CreativeMornings Book Lists

10 Books on Childhood

January 8, 2014

Our third book list developed in collaboration with CreativeMornings, a breakfast lecture series for the creative community, each with a monthly theme, is based on January’s theme: “Childhood.”


CreativeMornings illustration by Ed Nacional

Here are 10 titles that appear on the book lists of Designers & Books contributors that relate to childhood in different ways—from creating for children (books, toys) to finding your inner child (limitless possibilities) to keeping yourself creative. In a recent interview with Designers & Books, for example, architect and urban planner Denise Scott Brown recalled: “I was told as a child by a loved art teacher that you could not be creative unless you learned from what was around you.”

If you have books on this theme that are important to you, and that you would like to note and recommend to the CreativeMornings community, you can do so by going to our Community Book List on Childhood, click “Add to list,” and add your recommendation there.

Architecture on the Carpet Brenda Vale
Robert Vale

— Design writer Allison Arieff comments on Architecture on the Carpet:

“‘Explores everything from gender bias to class distinctions of construction toys and reading it made me wish even more that Lego would move away from promoting its meticulously directed kits and more toward less-programmed piles of bricks.”

Beyond the Pawpaw Trees Palmer Brown

—Landscape designer Margie Ruddick comments on Beyond the Pawpaw Trees:

“I must have read this book several hundred times as a child—a pure escape from, and then restoration to, urban life; a mix of love and loss and landscape.”


Charlotte’s Web E. B. White
Illustrations by Garth Williams

— Interior designer Sheila Bridges comments on Charlotte’s Web:

“About life, friendship, and the passage of time. It’s a book that every child (and adult) should read.”

— Graphic designer Chip Kidd comments:

“This was the first book I read that was really about the power of design and typography. I would say that Charlotte’s typographic web-o-grams represent the first depiction of a successful ad campaign in children’s literature.”

Extremely Loud and Incredibly Close Jonathan Safran Foer

—Architect Billie Tsien comments on Extremely Loud and Incredibly Close:

“A reminder of what it feels like to believe in magic.”

Harriet the Spy Louise Fitzhugh

Product designer Inga Sempé comments on Harriet the Spy:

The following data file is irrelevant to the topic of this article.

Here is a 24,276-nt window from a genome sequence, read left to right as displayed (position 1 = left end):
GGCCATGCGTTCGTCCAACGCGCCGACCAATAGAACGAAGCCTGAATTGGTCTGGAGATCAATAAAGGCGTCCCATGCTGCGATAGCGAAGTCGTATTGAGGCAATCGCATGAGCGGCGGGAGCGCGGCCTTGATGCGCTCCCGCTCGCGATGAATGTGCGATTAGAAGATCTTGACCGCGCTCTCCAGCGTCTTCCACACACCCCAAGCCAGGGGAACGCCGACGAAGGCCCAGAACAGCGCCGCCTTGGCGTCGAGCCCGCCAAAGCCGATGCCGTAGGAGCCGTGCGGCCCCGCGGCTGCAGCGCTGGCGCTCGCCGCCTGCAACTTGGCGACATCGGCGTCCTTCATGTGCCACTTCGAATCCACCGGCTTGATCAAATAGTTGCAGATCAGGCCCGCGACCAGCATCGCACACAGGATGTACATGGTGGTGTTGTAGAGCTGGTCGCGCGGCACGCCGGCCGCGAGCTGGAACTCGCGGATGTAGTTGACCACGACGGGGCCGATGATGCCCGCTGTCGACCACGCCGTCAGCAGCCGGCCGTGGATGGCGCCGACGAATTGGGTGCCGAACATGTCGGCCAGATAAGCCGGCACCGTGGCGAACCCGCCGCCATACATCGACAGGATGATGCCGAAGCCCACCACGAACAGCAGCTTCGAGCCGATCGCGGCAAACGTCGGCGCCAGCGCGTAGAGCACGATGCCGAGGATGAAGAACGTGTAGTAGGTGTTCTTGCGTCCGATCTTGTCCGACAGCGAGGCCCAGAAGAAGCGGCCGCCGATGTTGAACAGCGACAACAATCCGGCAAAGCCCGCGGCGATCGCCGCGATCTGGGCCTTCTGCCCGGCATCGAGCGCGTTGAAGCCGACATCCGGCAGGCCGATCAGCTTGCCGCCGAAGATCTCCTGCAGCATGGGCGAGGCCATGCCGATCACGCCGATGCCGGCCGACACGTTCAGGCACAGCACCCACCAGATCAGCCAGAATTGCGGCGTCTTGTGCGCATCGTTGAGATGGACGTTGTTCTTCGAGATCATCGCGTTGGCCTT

“A very unusual children's book that tells the story of an 11-year-old girl in New York being shunned by her friends and classmates, because they caught her writing notes about them in her diary after she spied on them. My mother did the illustrations for the French version of this book (Harriet l’espionne, illustrated by Mette Ivers) when I was already a grownup, but the book is so subtle and original, that I have read it several times.”

Jimmy Corrigan, the Smartest Kid on Earth Chris Ware

Graphic designer Chip Kidd comments on Jimmy Corrigan:

“No creative person I know who’s encountered this book has not been deeply moved by it, both by its astounding feat of craft and its heartbreaking depth. . .” 

Just Kids Patti Smith

—Architect Galia Solomonoff comments on Just Kids:

“A painful and lovingly written story about young creative talent struggling to survive in New York and making it!”

The Little Prince (Le Petit Prince) Antoine de Saint-Exupéry

—IDEO founder David Kelley comments on The Little Prince:

“The Little Prince had a big impact in my life when I was young and impressionable. It offered my earliest lessons in prototyping, iterating, and stretching your imagination.”

Product design company president Alberto Alessi comments on The Little Prince:

“A poetic overview of our world—which a designer should always have!”

The Selected Works of T.S. Spivet Reif Larsen

—Visual literature expert Warren Lehrer comments on The Selected Works of T.S. Spivet:

“The protagonist of this novel is a precocious kid (all of 12 years old). He is traumatized by the death of a family member, goes on a long journey, meets many interesting people, and discovers unexpected things along the way. The young T. S. Spivet travels solo by train from Montana to Washington, D.C. to receive a prestigious award from the Smithsonian given to him for his unusual brand of cartography. The squarish book pairs the primary narrative of the road trip with side columns that annotate Spivet’s inquisitive mind and his archaeological dig into his (heretofore secret) family history. His elaborate maps have little to do with geography and more with diagramming experience and speculation—from cross-talk at the dinner table, and the pleasures of McDonalds, to mythical wormholes in the Midwest.”

Sparkle and Spin: A Book About Words Ann Rand
Paul Rand

—Graphic designer Steven Heller, author of Paul Rand: American Modernist, comments on Paul Rand:

“Paul Rand did not set out to create classic children's books, he simply wanted to make pictures that were playful. Like the alchemist of old, he transformed unlikely abstract forms into icons that inspired children and adults and laid the foundation for two books that have indeed become children’s classics.”

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